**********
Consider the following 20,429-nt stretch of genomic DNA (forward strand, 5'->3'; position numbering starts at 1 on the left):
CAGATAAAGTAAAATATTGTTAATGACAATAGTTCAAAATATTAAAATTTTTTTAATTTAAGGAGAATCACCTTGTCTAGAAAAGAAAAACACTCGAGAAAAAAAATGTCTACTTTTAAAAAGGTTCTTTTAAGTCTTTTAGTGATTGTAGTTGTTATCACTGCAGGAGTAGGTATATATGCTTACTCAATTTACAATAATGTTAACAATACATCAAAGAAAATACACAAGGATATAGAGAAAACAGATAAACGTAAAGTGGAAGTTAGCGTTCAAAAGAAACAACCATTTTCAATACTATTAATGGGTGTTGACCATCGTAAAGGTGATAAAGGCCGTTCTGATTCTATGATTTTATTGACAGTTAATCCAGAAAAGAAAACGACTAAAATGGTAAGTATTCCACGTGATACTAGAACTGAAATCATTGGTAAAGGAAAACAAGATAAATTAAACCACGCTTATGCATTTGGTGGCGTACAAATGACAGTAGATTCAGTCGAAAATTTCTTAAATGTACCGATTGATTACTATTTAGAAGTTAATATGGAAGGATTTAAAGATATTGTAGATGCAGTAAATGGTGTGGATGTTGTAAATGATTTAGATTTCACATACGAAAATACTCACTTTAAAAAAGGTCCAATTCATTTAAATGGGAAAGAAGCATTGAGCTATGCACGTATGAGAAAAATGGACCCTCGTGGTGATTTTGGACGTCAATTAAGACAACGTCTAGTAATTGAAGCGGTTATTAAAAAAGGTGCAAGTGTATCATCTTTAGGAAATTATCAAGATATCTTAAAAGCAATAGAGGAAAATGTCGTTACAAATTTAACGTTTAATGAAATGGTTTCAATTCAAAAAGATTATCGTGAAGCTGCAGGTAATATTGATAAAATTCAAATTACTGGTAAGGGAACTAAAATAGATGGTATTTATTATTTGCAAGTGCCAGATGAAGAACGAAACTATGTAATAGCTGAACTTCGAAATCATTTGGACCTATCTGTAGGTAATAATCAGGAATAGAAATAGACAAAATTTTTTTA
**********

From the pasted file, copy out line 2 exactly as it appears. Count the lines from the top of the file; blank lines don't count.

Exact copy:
CAGATAAAGTAAAATATTGTTAATGACAATAGTTCAAAATATTAAAATTTTTTTAATTTAAGGAGAATCACCTTGTCTAGAAAAGAAAAACACTCGAGAAAAAAAATGTCTACTTTTAAAAAGGTTCTTTTAAGTCTTTTAGTGATTGTAGTTGTTATCACTGCAGGAGTAGGTATATATGCTTACTCAATTTACAATAATGTTAACAATACATCAAAGAAAATACACAAGGATATAGAGAAAACAGATAAACGTAAAGTGGAAGTTAGCGTTCAAAAGAAACAACCATTTTCAATACTATTAATGGGTGTTGACCATCGTAAAGGTGATAAAGGCCGTTCTGATTCTATGATTTTATTGACAGTTAATCCAGAAAAGAAAACGACTAAAATGGTAAGTATTCCACGTGATACTAGAACTGAAATCATTGGTAAAGGAAAACAAGATAAATTAAACCACGCTTATGCATTTGGTGGCGTACAAATGACAGTAGATTCAGTCGAAAATTTCTTAAATGTACCGATTGATTACTATTTAGAAGTTAATATGGAAGGATTTAAAGATATTGTAGATGCAGTAAATGGTGTGGATGTTGTAAATGATTTAGATTTCACATACGAAAATACTCACTTTAAAAAAGGTCCAATTCATTTAAATGGGAAAGAAGCATTGAGCTATGCACGTATGAGAAAAATGGACCCTCGTGGTGATTTTGGACGTCAATTAAGACAACGTCTAGTAATTGAAGCGGTTATTAAAAAAGGTGCAAGTGTATCATCTTTAGGAAATTATCAAGATATCTTAAAAGCAATAGAGGAAAATGTCGTTACAAATTTAACGTTTAATGAAATGGTTTCAATTCAAAAAGATTATCGTGAAGCTGCAGGTAATATTGATAAAATTCAAATTACTGGTAAGGGAACTAAAATAGATGGTATTTATTATTTGCAAGTGCCAGATGAAGAACGAAACTATGTAATAGCTGAACTTCGAAATCATTTGGACCTATCTGTAGGTAATAATCAGGAATAGAAATAGACAAAATTTTTTTA